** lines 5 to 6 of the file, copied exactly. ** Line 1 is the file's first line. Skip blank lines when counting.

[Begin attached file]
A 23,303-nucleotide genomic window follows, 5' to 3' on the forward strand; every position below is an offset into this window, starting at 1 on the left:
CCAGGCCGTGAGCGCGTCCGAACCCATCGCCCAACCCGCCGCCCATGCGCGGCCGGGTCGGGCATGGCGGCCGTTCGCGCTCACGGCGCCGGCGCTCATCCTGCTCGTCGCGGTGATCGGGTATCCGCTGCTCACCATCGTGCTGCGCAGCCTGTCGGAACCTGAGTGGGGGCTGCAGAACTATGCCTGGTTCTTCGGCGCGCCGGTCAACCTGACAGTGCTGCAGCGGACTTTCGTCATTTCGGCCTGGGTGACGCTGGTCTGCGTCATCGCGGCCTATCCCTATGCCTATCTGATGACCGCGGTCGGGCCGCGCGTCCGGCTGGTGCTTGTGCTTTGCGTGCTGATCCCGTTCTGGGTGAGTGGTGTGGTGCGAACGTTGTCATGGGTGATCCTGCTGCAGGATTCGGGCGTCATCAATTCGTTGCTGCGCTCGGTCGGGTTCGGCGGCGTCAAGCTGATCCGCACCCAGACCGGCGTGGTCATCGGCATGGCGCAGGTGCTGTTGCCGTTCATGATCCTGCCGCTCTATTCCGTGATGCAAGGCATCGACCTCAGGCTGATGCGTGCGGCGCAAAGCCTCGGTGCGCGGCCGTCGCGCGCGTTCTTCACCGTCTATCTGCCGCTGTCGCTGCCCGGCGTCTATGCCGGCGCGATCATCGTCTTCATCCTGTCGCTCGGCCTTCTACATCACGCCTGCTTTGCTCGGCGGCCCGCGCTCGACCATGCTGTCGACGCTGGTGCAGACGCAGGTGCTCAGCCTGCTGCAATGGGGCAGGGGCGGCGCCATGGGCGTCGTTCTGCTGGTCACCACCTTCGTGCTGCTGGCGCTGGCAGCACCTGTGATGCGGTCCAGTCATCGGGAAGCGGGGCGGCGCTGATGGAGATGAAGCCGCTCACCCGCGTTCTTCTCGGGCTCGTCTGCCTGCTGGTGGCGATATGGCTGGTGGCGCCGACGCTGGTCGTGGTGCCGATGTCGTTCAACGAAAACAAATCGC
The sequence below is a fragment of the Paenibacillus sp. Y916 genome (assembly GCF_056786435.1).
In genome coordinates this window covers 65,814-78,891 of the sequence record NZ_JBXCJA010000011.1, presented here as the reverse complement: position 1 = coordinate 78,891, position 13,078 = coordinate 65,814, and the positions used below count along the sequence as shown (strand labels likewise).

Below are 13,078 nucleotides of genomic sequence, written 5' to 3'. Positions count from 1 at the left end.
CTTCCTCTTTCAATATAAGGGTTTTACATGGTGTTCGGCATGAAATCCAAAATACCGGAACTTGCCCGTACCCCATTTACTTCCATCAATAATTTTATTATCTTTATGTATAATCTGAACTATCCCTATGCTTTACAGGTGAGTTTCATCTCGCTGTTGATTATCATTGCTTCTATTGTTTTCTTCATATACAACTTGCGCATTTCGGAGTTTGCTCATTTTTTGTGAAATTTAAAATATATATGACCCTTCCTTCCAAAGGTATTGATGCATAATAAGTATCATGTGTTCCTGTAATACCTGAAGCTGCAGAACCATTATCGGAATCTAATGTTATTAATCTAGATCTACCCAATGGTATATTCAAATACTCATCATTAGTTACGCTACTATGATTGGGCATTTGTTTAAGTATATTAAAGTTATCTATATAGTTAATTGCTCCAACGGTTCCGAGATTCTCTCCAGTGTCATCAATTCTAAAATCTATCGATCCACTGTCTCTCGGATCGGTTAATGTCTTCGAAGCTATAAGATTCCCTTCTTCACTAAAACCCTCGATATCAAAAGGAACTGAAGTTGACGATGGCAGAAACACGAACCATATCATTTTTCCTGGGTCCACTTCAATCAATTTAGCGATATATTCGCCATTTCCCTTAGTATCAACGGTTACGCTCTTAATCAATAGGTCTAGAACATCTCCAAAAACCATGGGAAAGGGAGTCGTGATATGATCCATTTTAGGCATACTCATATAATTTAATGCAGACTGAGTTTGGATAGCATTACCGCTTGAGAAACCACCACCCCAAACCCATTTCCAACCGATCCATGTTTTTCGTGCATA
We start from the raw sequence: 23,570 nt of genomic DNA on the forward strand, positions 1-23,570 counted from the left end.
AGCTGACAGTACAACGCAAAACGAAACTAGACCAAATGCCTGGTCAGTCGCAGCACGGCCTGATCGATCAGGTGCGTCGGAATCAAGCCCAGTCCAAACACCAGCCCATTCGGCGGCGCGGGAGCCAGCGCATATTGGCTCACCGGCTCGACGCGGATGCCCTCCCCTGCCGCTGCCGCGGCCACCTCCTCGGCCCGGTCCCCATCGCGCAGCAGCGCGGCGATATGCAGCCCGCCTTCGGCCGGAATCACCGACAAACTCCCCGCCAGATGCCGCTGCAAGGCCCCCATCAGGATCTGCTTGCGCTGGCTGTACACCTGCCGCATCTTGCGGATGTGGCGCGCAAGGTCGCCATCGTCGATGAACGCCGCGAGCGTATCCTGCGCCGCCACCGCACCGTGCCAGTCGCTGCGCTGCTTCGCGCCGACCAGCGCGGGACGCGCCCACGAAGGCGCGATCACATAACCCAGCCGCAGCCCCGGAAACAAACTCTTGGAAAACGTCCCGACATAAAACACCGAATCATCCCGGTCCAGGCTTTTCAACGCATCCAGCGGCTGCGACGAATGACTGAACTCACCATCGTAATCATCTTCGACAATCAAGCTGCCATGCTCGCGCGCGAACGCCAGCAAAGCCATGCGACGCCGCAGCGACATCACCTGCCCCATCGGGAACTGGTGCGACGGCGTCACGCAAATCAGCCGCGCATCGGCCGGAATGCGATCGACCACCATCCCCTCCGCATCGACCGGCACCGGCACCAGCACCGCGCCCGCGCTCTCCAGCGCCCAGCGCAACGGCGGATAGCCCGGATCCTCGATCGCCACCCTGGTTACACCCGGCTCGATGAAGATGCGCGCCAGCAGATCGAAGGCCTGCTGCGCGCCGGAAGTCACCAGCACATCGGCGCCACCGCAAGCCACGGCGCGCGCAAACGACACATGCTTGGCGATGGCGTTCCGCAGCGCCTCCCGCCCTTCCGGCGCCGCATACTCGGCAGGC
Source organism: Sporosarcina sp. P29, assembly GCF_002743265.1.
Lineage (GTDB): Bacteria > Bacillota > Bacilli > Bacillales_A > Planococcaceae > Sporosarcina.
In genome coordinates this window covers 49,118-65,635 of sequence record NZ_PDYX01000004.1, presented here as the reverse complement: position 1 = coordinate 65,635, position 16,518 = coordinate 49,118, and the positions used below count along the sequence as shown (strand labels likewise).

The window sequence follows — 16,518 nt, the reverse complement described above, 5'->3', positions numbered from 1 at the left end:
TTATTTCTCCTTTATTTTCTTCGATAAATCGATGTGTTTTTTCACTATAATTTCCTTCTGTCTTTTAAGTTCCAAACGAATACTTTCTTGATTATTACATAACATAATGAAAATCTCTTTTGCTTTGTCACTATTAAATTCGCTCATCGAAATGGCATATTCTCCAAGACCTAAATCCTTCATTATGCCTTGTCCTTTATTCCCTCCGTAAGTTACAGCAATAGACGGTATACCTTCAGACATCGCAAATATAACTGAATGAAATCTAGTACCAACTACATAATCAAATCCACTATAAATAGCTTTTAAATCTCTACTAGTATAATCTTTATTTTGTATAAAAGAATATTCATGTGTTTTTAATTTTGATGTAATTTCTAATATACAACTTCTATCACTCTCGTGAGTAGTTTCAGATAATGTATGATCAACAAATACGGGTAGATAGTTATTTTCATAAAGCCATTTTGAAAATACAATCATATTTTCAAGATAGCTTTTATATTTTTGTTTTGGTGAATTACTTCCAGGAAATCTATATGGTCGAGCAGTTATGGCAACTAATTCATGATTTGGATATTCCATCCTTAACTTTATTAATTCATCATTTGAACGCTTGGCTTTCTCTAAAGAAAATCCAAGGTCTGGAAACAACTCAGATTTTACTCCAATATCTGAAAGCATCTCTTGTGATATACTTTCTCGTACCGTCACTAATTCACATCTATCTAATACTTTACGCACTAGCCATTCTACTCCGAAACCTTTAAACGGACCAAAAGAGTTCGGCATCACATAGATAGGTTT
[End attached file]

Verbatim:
Below are 13,078 nucleotides of genomic sequence, written 5' to 3'. Positions count from 1 at the left end.
CTTCCTCTTTCAATATAAGGGTTTTACATGGTGTTCGGCATGAAATCCAAAATACCGGAACTTGCCCGTACCCCATTTACTTCCATCAATAATTTTATTATCTTTATGTATAATCTGAACTATCCCTATGCTTTACAGGTGAGTTTCATCTCGCTGTTGATTATCATTGCTTCTATTGTTTTCTTCATATACAACTTGCGCATTTCGGAGTTTGCTCATTTTTTGTGAAATTTAAAATATATATGACCCTTCCTTCCAAAGGTATTGATGCATAATAAGTATCATGTGTTCCTGTAATACCTGAAGCTGCAGAACCATTATCGGAATCTAATGTTATTAATCTAGATCTACCCAATGGTATATTCAAATACTCATCATTAGTTACGCTACTATGATTGGGCATTTGTTTAAGTATATTAAAGTTATCTATATAGTTAATTGCTCCAACGGTTCCGAGATTCTCTCCAGTGTCATCAATTCTAAAATCTATCGATCCACTGTCTCTCGGATCGGTTAATGTCTTCGAAGCTATAAGATTCCCTTCTTCACTAAAACCCTCGATATCAAAAGGAACTGAAGTTGACGATGGCAGAAACACGAACCATATCATTTTTCCTGGGTCCACTTCAATCAATTTAGCGATATATTCGCCATTTCCCTTAGTATCAACGGTTACGCTCTTAATCAATAGGTCTAGAACATCTCCAAAAACCATGGGAAAGGGAGTCGTGATATGATCCATTTTAGGCATACTCATATAATTTAATGCAGACTGAGTTTGGATAGCATTACCGCTTGAGAAACCACCACCCCAAACCCATTTCCAACCGATCCATGTTTTTCGTGCATA